Synonymous with simplicity, understated style and craftsmanship, Shaker design is characterized by clean lines that add depth and interest without being visually overpowering. Innovation and mass market production have expanded Shaker kitchen offerings from native American woods to melamine, MDF and myriad other materials.
While the expanded selection and construction methods contradict some of the original Shaker principles of quality, the functional, utilitarian design remains. The current variety makes Shaker kitchens enhance and work well in contemporary, transitional and traditional homes alike.
A Shaker-style kitchen emulates the minimalism touted by a religious sect known as the Shakers, who believed everything needed to serve a functional purpose. Therefore, elaborate ornamentation is not seen in a Shaker-style kitchen.
Origins of Shaker Style
The Shakers were a religious sect — founded in mid-18th-century England and in existence until the early 20th century — that shunned materialism. According to PBS, the Shakers were firm believers in celibacy and grew their numbers through adoption. Their communities segregated men from women and featured dormitory-like homes with multipurpose rooms.
Cleanliness and durability were important to the Shakers. According to Fitzgerald Kitchens, their furniture designs focused on quality, joinery and standardization. For example, pegboards surrounded rooms and wooden chair backs featured cut-outs so chairs could be hung on the walls when not in use, leaving the floor space available for other activities.
Shaker-Style Cabinetry and Millwork
Shaker kitchens have become a classic thanks to their clean lines and proportioned frame and inset panel design. Any ornamentation is minimal: a tapered post leg for a kitchen island; a gentle curve to a window valance; a subtle mitered edge to a light valance or crown. Cherry and maple, simply finished with either furniture wax or oil in warm wood tones, were historically popular. Today's Shaker kitchen components are just as likely to be foil-wrapped, painted or stained.
Finishing Off Your Shaker Kitchen
Quartz and granite are the first choices today in kitchen countertop materials. A more historically accurate Shaker kitchen would feature soapstone, though it's a softer surface. Counter edges were squared and polished. Flooring was typically varnished wide timber planks or stone, and walls and ceilings were white or off-white.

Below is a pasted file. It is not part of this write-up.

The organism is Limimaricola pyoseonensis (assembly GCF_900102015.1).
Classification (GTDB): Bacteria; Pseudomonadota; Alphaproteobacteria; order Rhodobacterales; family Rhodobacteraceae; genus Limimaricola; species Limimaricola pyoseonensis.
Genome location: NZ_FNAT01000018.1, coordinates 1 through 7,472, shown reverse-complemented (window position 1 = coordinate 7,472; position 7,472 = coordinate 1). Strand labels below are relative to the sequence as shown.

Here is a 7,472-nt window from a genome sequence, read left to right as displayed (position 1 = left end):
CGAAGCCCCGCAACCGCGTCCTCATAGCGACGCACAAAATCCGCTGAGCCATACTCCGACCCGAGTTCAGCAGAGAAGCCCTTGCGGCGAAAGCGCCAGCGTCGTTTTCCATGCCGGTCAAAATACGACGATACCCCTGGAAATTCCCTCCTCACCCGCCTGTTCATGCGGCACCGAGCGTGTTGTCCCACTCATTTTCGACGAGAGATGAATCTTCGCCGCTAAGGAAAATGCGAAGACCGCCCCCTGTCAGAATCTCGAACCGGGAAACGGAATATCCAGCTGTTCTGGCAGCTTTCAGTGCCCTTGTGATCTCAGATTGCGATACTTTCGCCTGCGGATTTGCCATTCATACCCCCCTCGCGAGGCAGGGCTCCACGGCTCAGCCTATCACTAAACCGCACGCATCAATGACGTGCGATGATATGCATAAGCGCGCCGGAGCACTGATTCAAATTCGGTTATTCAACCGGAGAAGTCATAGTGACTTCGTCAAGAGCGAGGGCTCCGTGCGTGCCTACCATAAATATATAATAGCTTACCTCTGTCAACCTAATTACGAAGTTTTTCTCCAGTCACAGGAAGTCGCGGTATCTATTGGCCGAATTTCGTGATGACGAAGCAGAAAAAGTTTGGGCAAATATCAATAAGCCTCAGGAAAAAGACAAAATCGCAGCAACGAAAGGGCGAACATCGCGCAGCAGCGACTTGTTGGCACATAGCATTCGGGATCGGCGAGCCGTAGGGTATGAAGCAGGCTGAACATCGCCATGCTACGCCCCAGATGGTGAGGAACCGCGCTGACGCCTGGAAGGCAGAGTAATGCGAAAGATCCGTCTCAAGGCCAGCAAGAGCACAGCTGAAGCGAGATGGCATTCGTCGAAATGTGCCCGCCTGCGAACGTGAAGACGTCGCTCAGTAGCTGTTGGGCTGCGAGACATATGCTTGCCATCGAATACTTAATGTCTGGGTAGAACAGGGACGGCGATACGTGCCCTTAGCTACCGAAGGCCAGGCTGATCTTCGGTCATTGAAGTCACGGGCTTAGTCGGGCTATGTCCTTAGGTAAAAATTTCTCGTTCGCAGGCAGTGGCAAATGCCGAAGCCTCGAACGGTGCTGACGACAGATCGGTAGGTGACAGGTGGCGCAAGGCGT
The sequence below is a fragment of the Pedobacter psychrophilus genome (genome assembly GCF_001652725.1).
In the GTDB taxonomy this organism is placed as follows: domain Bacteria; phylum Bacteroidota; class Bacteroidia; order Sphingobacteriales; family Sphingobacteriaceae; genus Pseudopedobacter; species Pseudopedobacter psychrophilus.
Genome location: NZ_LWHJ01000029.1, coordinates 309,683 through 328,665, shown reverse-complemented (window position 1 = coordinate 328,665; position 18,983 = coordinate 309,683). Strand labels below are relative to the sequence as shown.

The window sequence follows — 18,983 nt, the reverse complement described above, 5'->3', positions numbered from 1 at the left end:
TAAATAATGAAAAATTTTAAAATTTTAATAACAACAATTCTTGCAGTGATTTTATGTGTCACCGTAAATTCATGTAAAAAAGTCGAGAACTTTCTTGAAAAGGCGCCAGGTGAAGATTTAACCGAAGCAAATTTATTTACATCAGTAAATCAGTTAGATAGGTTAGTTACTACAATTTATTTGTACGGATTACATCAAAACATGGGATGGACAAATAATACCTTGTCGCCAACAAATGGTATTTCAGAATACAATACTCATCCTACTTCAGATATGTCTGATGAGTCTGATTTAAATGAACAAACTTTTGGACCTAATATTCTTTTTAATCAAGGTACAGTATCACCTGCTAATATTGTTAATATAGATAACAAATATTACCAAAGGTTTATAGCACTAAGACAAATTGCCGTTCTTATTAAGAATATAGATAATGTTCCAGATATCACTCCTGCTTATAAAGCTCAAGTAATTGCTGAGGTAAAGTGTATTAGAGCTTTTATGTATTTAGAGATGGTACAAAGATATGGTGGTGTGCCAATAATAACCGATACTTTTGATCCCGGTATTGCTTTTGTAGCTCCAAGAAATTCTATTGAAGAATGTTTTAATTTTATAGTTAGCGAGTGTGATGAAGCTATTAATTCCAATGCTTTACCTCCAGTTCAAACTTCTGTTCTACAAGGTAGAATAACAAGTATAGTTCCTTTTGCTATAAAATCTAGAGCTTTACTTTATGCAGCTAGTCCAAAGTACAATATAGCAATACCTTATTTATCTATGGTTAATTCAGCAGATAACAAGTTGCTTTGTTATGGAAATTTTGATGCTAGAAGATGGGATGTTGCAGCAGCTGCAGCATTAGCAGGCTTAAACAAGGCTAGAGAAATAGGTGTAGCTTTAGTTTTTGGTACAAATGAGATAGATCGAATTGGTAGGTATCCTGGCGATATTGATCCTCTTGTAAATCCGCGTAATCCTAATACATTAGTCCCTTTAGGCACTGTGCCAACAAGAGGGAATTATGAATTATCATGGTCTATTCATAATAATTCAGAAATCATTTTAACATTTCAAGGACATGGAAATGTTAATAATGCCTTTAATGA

Color was introduced through simple woven fabrics in gingham or checks, not patterns. If cabinetry, paneling or pegboards were painted, they were in tones available from local clays and plants, such as terra-cotta, earthy pinks, ocher and olive green. Cabinet pulls and pegs were turned wood or hand-forged metal.
Contemporary Shaker Kitchens
Shaker kitchens easily meld to the style of your appliances, hardware and other accessories. Imagine a simple C-shaped kitchen with a standard slide-in range and hood, French door fridge, dishwasher and undermount sink. Keep it modern by opting for white cabinetry; black, square-edged granite counters; slate floors; and stainless steel appliances. Add a glass and stainless steel mosaic backsplash and rod-like cabinet pulls in stainless steel.
For a transitional kitchen, install cherry cabinetry and a solid surface marble-look counter with a bullnose edge in warm whites. Keep appliances white or almond. Complement them with a natural stone linear mosaic backsplash and carry the wood flooring through from the rest of the house.
A warm medium-brown finish, with panel doors to hide the dishwasher and fridge, and an intricate crown and light valance will feel more traditional. Large travertine tiles on the floor, installed on a diagonal and an elaborately veined double-edge granite countertop in mixed browns can up the elegance factor. Consider oil-rubbed bronze for the faucet, sink, appliances and hardware.
A decorator/designer, writer, power yogi, and philanthropist, Christina Mogk has been published in Oceana, Canadian Fabric, for which she is managing editor, and Wedding Essentials. She is the author of the blog, mecc interiors | design bites, and writes feature articles for the professional design community via Décor Digest.